The Day I Nuked Los Angeles
During the early 1950s, I fooled around with football, girls, and socializing while I was attending college and really didn’t know what I wanted to do in my life. When I saw the Korean War movie The Bridges at Toko-Ri, I knew right then I wanted to be a naval aviator.
Although I had never been up in an airplane before, I didn’t give it much thought as I progressed through my flight training in a variety of aircraft. My first phase was in the very docile T-34 Mentor and then into the big roomy cockpit of the T-28 Trojan. Somewhere along the line, my grades must have been good enough because I was selected to continue and was sent to attack training. Even though I wanted to fly fighters, I didn’t like being strongarmed into signing up for the extra year that was required of a fighter pilot.
During my final phase of training I was selected to fly the WW II-designed, single-engine, big behemoth monster called the Douglas Skyraider.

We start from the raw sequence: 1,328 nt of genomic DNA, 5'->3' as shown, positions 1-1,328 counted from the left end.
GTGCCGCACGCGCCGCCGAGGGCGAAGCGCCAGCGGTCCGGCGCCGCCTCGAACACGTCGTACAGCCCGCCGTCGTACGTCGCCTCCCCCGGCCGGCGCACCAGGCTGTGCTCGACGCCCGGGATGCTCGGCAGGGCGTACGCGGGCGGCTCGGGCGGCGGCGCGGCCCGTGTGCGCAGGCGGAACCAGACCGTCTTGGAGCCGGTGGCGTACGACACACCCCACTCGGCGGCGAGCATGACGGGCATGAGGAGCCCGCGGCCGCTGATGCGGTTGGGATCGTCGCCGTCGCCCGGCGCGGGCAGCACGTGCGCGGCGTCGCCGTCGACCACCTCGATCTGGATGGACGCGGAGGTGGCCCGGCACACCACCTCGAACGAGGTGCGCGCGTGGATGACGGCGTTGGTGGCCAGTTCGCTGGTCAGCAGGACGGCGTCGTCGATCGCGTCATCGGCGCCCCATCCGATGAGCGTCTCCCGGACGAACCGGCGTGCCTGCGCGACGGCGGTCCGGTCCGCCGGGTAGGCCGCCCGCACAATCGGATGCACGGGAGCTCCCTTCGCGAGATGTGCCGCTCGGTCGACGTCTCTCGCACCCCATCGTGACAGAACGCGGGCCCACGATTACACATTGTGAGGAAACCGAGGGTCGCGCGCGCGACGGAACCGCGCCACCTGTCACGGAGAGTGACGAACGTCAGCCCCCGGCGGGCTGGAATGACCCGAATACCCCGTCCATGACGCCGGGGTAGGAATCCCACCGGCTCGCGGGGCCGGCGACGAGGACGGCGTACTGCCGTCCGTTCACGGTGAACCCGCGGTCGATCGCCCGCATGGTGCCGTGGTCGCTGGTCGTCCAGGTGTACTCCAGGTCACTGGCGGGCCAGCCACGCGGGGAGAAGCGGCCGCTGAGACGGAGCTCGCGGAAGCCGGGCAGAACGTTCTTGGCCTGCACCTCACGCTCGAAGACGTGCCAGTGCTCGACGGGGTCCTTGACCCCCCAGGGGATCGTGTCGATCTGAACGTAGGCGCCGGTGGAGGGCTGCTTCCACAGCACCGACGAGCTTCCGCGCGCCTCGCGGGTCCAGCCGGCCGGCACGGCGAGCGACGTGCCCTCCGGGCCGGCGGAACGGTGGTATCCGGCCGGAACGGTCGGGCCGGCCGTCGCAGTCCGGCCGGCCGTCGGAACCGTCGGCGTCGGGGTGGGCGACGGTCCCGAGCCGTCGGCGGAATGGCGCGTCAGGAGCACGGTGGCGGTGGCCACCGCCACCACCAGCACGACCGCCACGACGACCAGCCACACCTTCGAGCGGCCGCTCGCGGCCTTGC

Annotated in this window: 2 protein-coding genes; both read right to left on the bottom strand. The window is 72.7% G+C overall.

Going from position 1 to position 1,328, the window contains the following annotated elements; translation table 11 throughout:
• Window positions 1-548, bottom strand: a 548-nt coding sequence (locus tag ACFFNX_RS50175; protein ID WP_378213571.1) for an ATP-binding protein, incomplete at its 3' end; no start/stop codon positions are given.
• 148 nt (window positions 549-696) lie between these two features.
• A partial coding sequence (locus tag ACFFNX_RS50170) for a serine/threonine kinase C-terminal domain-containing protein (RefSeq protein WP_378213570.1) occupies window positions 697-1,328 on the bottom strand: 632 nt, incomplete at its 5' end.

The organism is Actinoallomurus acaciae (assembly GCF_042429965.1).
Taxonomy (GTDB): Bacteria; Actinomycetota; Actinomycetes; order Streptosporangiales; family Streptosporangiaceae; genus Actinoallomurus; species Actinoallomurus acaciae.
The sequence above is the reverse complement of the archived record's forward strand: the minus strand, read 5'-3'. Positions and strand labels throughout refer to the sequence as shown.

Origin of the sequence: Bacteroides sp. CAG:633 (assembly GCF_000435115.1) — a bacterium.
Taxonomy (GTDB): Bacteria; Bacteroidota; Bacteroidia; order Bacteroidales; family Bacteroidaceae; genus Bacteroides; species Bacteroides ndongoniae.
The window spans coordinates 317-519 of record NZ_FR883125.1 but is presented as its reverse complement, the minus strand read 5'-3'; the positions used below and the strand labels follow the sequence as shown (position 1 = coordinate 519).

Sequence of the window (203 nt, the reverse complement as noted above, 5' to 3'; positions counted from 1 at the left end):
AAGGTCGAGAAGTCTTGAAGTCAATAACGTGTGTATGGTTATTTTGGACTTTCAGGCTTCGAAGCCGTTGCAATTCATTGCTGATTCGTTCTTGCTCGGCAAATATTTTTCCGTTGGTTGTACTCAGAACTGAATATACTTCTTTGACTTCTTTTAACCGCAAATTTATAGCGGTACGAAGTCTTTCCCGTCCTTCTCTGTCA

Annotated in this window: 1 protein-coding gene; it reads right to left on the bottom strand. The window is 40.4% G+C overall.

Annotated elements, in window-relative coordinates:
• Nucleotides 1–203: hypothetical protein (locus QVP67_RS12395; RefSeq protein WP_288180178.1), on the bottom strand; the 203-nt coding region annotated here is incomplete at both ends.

That was my introduction to a tailwheel airplane. The instructor gave me some pointers on how to handle the takeoff, but first wanted me to get the feel of it so he told me to make a fast taxi, go to full power and get the tail up, and then chop the power to taxi speed again. The last thing he said was to add right rudder to counter the torque of the big radial engine. Everything seemed to be going well as my feet danced on the rudder pedals while I kept the Skyraider pointed in a somewhat straight line. The good times ended quickly, however, when I chopped the power and was along for the ride as the Skyraider made a quick 90-degree turn to the right. Fortunately, I was still on the runway — no one had told me to ease up on the right rudder! Eventually the Skyraider would be my front office for the next few years as I learned how land it on a pitching carrier deck, fire its 20mm guns, drop bombs, and launch rockets from this flying dump truck.
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